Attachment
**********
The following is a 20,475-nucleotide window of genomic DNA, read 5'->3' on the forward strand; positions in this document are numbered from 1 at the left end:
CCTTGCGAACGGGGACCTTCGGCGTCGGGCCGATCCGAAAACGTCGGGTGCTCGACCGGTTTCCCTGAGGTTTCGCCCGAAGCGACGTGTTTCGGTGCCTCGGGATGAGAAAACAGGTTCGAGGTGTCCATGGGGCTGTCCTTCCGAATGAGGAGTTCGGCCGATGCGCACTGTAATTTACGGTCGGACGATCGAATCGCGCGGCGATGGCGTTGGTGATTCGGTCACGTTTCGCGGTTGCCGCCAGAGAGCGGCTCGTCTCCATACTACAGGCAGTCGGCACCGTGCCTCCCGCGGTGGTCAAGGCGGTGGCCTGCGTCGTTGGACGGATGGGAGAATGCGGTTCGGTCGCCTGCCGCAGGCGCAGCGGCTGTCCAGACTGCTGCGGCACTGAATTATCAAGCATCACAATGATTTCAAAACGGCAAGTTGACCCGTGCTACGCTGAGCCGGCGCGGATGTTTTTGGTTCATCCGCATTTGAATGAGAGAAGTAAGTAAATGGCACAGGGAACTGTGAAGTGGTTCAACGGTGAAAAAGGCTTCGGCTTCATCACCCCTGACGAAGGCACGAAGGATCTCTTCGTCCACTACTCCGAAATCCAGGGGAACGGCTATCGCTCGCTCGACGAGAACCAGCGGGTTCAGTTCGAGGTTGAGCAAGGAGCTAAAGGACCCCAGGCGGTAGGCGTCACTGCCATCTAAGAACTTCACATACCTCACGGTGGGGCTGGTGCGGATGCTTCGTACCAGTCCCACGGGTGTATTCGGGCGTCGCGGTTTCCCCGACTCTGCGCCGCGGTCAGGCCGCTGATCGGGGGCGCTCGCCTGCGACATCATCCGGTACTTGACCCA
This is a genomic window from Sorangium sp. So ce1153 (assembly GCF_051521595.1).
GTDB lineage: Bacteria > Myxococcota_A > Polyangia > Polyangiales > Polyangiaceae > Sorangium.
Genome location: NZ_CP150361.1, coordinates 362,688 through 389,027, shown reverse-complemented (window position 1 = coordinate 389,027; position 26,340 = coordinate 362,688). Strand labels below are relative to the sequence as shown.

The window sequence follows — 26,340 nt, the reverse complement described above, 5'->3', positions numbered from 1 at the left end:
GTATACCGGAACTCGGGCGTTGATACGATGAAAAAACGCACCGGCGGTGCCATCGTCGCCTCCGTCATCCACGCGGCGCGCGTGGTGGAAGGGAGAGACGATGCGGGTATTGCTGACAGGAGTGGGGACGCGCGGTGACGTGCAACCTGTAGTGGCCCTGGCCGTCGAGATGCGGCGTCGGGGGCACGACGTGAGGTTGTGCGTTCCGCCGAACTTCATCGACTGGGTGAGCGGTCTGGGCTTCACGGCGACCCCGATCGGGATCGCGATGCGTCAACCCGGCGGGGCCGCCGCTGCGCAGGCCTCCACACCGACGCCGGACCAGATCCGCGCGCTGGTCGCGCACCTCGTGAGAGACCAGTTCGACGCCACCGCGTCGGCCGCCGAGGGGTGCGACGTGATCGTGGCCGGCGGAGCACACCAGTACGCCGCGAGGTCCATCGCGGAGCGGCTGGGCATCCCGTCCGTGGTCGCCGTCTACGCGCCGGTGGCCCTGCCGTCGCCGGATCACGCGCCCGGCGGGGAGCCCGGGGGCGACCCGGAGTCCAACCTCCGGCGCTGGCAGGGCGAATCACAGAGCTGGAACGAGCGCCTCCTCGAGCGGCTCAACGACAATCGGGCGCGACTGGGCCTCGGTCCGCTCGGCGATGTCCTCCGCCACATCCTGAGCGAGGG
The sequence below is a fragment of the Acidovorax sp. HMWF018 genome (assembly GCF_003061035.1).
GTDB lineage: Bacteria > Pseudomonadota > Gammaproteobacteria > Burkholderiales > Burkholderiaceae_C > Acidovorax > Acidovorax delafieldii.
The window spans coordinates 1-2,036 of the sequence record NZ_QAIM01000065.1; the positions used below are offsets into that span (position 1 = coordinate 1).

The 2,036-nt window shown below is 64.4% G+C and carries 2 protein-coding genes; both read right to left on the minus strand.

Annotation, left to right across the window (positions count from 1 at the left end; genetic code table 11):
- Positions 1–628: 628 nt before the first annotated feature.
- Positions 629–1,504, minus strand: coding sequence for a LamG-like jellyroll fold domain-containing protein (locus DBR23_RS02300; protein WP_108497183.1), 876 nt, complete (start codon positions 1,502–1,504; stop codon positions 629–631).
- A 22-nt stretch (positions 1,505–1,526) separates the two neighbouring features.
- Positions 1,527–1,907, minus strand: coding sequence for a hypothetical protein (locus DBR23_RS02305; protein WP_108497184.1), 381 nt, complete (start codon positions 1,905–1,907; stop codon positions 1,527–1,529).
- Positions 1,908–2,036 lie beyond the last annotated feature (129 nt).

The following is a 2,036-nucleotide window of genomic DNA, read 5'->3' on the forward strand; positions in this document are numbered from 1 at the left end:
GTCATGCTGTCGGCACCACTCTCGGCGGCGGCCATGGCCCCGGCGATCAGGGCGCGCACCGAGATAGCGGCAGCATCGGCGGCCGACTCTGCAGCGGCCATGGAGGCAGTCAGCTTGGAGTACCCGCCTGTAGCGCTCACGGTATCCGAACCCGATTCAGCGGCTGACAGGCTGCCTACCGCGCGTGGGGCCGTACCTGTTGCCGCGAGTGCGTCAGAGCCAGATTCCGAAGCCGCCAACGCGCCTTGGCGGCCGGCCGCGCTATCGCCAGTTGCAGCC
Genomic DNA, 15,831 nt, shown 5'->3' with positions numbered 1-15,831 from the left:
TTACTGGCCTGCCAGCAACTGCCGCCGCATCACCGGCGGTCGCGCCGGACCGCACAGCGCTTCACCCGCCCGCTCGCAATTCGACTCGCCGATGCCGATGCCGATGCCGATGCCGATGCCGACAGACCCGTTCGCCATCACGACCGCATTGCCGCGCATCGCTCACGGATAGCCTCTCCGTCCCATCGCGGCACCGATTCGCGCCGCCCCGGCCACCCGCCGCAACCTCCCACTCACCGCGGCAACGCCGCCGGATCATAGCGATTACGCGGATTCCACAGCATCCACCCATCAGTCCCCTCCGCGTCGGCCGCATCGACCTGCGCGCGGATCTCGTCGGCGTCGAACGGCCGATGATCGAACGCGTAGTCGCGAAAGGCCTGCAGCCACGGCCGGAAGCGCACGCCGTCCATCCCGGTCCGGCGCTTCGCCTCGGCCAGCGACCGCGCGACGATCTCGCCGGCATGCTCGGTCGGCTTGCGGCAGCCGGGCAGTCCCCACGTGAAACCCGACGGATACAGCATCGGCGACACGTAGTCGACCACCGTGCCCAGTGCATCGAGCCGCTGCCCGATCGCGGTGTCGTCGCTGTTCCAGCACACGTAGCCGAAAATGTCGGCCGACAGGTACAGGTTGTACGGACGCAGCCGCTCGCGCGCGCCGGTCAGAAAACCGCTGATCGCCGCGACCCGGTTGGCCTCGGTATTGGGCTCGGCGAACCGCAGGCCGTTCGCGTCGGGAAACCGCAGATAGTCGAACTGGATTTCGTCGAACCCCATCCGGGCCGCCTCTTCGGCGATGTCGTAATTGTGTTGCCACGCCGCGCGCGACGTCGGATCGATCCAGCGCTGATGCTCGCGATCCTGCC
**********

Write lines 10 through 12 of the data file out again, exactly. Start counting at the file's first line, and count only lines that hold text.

The window spans coordinates 1-2,036 of the sequence record NZ_QAIM01000065.1; the positions used below are offsets into that span (position 1 = coordinate 1).

The 2,036-nt window shown below is 64.4% G+C and carries 2 protein-coding genes; both read right to left on the minus strand.

Annotation, left to right across the window (positions count from 1 at the left end; genetic code table 11):